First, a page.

Recession Impact Cripples Students' Finances

Research Reveals Risky Behavior, Decline in Well-Being Among College Students

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Date: January 15, 2010

Contact: Paul Golden 303-224-3514, pdg@nefe.org

DENVER—Ninety-five percent of college students say the economic crisis has impacted their family’s finances and 93 percent have felt an effect on their own financial lives. The crisis also ultimately affected students’ confidence, behavior, trust in financial institutions and overall well-being.

This data stems from the landmark study Arizona Pathways to Life Success in University Students (APLUS), funded by the National Endowment for Financial Education. At the height of the economic crisis (February 2009 to April 2009), researchers at the University of Arizona completed Wave 1.5 of a longitudinal study of how young adults develop financial attitudes and behaviors.

“We have had a remarkable opportunity to study the before-and-after impact of the financial crisis on a population of Americans in the middle of their journey to financial independence,” says University of Arizona lead researcher Soyeon Shim, Ph.D. “We have a unique data set that begins in spring 2008, when the economic outlook was still relatively optimistic, and checks in again during the depths of the recession just one year later.”

A Closer Look: Race, Gender Show Some Students Suffer More Than Others

Some of the most statistically significant findings in the new data from the APLUS study suggest that the economic crisis has hit minorities and women harder than their white and/or male peers.

  • Credit card debt. By self-report, white students’ credit card debt increased 64 percent, while Hispanic students’ more than doubled and African American students’ more than tripled.
  • Educational loans. Education loan debt soared among minorities, tripling among African American students and doubling among Hispanic and Asian/Pacific Islander students.
  • Self-confidence. Though students overall showed no drop in financial knowledge, they now think they know less, with women’s self-assessments down 22 percent—double the drop among men. African American students went into the study with the lowest self-confidence and held that standing, with their ratings dropping a further 19 percent.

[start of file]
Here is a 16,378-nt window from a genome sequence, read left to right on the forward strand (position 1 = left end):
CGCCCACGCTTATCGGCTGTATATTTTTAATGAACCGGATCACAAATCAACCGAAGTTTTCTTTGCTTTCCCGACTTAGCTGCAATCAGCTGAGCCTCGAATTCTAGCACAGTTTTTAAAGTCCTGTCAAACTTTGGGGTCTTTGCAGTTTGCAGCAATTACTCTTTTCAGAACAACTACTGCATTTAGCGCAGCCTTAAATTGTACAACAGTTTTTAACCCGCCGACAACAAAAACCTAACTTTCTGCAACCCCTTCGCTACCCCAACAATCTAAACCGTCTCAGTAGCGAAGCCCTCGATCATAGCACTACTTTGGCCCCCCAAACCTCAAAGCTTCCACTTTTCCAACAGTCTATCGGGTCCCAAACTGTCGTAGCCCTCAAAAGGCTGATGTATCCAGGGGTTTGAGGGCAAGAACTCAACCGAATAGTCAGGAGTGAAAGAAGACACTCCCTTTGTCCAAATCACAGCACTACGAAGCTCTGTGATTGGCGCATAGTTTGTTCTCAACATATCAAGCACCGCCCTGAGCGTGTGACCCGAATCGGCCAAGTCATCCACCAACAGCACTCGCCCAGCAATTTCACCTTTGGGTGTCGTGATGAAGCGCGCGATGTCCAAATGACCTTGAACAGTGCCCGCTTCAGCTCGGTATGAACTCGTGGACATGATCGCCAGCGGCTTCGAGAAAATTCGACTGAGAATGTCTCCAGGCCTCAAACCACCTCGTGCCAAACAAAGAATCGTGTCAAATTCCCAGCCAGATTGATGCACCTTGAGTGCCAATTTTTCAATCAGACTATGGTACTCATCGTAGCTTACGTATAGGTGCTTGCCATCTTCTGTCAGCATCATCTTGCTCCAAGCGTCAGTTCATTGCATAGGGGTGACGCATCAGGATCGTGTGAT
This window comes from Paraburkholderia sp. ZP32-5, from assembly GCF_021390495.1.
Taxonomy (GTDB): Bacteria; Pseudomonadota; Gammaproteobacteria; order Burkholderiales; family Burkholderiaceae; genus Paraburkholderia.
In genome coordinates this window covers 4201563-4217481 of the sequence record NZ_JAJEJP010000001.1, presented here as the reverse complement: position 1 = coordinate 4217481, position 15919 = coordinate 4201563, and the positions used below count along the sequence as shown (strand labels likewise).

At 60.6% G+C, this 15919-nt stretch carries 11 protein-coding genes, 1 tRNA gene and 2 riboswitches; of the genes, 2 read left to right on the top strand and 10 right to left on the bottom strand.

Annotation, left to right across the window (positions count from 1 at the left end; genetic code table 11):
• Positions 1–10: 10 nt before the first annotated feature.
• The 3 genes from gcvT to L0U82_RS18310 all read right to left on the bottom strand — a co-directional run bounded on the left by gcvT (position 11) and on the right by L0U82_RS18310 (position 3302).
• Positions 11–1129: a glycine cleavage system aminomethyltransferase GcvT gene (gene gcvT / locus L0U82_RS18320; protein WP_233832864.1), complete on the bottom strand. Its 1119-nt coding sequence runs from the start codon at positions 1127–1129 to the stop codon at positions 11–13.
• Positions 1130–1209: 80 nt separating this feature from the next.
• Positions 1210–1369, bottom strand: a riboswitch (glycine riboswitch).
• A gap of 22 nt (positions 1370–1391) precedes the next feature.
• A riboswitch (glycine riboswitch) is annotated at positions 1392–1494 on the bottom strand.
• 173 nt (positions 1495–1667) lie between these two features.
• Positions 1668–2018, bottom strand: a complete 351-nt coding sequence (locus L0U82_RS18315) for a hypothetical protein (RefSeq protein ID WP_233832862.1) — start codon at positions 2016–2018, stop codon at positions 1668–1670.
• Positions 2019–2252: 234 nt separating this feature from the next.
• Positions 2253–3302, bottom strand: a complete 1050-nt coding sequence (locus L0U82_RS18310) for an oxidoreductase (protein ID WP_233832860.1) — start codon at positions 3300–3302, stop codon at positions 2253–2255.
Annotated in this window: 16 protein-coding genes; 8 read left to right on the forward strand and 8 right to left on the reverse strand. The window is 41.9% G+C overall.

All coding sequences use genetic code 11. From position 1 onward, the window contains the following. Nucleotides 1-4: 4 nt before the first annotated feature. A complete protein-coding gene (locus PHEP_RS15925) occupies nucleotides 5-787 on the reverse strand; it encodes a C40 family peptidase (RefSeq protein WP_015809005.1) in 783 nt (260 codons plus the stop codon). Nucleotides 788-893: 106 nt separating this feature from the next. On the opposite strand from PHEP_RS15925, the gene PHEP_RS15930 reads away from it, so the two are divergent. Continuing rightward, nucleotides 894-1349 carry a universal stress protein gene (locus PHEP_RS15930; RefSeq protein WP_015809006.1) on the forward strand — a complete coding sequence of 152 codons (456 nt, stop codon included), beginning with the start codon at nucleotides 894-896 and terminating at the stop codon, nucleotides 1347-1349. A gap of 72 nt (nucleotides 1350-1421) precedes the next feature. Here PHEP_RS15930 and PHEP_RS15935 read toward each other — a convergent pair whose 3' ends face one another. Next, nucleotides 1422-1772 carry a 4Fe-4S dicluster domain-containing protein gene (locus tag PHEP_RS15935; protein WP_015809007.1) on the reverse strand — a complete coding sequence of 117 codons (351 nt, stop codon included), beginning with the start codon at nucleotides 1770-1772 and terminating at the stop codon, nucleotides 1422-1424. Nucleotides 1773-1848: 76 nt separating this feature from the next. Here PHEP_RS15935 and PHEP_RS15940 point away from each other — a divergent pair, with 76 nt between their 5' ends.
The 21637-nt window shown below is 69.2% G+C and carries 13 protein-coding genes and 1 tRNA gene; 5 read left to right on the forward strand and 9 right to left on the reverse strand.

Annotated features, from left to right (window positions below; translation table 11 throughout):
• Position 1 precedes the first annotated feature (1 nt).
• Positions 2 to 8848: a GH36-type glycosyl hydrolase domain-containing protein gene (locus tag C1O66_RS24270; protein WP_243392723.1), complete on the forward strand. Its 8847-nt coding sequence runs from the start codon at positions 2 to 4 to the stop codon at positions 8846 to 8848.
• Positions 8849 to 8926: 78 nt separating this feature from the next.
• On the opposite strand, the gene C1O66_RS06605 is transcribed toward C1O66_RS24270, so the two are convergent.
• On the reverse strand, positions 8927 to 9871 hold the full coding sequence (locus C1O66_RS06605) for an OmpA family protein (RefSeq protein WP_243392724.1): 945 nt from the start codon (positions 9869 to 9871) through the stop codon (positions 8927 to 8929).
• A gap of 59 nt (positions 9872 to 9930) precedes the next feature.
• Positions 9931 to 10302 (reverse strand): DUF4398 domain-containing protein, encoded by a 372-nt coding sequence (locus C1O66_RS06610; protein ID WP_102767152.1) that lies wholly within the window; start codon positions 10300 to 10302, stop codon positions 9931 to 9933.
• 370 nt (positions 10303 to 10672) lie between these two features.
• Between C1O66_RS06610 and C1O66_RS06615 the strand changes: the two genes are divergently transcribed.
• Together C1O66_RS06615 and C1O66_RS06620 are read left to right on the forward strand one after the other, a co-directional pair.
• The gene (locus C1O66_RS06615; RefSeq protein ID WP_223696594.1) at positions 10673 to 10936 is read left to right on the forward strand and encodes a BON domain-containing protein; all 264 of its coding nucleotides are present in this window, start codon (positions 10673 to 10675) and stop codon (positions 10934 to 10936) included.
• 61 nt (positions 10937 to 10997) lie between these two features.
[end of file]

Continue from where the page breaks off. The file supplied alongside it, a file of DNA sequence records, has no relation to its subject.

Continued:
• Overall well-being. African American students reported the steepest declines in overall well-being, financial well-being and relationships satisfaction; Native American students showed the sharpest drops in academic satisfaction.

Students lose financial confidence

One of the most significant outcomes researchers found from the economic crisis related to students’ perceptions of their financial capabilities. Although students’ factual knowledge of financial basics held steady, students rated themselves less knowledgeable, 19 percent less, than when previously surveyed in the first wave of APLUS.

“We are particularly troubled by this drop in financial confidence,” says Ted Beck, president and CEO of Denver-based NEFE. “The formation of mature financial attitudes and behaviors that occurs during young adulthood has been deeply damaged by the recession. Long after the economy recovers, young Americans will continue to feel the negative effects of financial crisis and uncertainty. NEFE is working to mitigate the damage with financial education that will serve these students throughout their lifetimes.”

Students resort to risky behavior

Not surprisingly, 95 percent of student respondents said they had changed their personal money management in response to the recession. In some cases, there has been positive change. Budgeting, for example, rose roughly 3 percent among students who felt the most impact from the crisis. The most dramatic changes, however, erupt at the opposite end of the spectrum, in behaviors the study categorizes as high-risk:

  • 169 percent increase in the number of students who report dropping classes
  • 106 percent increase in those taking a “leave of absence” from school